There are many changes to introduce, many of them demanding structural reforms, but we should make them quickly to stop both social deterioration and many other problems we are already experiencing.

Civil society is called for assuming growing activities. During the agriculture society, monolithic economic and political power was all-embracing. In the knowledge society, instead, governments are called to allowing and promoting more and more particular endeavors, including public-private partnerships. As we know very well by experience, economic activities are not public callings.

Secondly, governments are usually tempted to using fiscal resources, financing and credit for electoral and popularity short-term aims. In Europe, by instance, many governments have used fiscal resources for financing unsustainable welfare states because of political, not sound economic reasons. Therefore, they have accrued huge deficits and debts which are at the basis of the current financial crisis.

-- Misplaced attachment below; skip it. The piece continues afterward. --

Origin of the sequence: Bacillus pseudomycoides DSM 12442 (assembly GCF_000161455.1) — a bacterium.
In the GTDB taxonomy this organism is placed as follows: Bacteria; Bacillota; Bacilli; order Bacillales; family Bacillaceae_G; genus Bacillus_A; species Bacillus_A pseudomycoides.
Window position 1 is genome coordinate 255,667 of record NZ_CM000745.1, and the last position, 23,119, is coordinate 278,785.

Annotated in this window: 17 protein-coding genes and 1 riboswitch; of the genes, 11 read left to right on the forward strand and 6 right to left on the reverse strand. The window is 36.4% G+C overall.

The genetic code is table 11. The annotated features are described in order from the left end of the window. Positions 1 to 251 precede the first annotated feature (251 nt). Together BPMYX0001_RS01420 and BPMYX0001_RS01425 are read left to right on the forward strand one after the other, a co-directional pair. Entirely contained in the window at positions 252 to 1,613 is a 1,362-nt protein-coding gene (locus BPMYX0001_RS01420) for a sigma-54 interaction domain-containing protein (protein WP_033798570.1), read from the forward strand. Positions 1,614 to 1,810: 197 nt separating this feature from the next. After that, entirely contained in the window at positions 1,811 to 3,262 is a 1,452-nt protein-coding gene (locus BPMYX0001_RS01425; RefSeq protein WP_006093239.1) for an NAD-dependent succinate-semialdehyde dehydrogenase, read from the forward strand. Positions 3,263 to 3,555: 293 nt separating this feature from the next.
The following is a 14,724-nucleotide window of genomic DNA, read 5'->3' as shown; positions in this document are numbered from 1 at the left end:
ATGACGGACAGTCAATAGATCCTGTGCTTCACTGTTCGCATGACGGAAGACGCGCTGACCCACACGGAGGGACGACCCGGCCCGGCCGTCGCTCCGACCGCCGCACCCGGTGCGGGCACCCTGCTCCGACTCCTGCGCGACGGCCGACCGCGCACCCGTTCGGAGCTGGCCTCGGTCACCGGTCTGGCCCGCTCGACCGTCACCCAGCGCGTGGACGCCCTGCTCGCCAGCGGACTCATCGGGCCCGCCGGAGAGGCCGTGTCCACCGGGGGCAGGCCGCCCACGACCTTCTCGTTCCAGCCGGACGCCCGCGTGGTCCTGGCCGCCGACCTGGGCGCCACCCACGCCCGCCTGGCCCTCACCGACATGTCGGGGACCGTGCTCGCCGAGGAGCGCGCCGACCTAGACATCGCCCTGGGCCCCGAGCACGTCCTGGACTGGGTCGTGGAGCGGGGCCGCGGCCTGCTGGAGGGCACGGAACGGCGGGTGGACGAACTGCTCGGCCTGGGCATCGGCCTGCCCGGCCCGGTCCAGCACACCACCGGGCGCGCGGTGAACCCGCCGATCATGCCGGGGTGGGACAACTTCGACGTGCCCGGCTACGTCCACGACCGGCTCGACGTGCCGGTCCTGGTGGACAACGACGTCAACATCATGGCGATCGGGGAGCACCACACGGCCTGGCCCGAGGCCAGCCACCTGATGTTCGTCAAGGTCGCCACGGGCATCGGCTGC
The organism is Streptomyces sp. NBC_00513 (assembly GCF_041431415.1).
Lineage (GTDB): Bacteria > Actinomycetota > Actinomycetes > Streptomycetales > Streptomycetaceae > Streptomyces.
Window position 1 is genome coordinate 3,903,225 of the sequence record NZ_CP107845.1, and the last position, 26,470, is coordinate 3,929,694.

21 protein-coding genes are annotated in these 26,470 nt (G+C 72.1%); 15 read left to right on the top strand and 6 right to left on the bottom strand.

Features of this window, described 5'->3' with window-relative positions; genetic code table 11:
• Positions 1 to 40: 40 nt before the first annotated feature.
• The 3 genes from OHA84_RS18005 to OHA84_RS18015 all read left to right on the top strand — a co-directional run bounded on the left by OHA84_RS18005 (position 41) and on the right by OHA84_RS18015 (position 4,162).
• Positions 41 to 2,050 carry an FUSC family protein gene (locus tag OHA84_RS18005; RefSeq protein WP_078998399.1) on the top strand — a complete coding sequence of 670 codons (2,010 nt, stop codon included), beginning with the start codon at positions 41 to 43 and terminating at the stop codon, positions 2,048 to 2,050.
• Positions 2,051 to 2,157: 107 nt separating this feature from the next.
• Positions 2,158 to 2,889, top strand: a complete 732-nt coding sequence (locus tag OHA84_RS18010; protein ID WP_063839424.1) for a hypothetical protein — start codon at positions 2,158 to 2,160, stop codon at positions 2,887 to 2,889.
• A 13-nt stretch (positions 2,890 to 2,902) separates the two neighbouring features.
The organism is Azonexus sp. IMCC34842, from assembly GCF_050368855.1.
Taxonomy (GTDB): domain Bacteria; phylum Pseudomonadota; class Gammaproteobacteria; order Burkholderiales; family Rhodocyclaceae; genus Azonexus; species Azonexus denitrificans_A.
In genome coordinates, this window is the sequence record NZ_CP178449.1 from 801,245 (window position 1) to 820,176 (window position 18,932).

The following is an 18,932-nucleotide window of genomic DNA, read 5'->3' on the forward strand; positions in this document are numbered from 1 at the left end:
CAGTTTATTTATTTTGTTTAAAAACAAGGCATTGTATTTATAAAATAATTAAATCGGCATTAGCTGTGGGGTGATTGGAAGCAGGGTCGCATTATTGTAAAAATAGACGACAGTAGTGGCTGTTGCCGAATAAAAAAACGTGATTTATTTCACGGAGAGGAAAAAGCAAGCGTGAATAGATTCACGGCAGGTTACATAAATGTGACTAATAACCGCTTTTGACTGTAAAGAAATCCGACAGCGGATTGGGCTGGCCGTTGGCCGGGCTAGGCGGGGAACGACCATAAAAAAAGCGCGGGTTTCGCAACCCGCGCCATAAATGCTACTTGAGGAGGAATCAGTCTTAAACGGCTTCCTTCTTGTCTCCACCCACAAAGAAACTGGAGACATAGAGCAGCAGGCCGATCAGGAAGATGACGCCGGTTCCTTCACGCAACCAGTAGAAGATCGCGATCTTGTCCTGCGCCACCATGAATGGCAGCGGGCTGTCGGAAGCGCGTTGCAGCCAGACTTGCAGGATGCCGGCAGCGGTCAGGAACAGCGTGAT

In order to avoid political clienteles and wasteful public spending, we should open the way for both civil society and private investment. By private investment I don´t mean to say entrepreneur activity exclusively. I mean the productive use of big retirement funds being owned by many people. These funds should be used to promote development in many fields which governments are no longer able to finance because their scarce capital should be invested in other areas.

Well, I have talked too much; we are going to dialogue right now. I appreciate your attention much.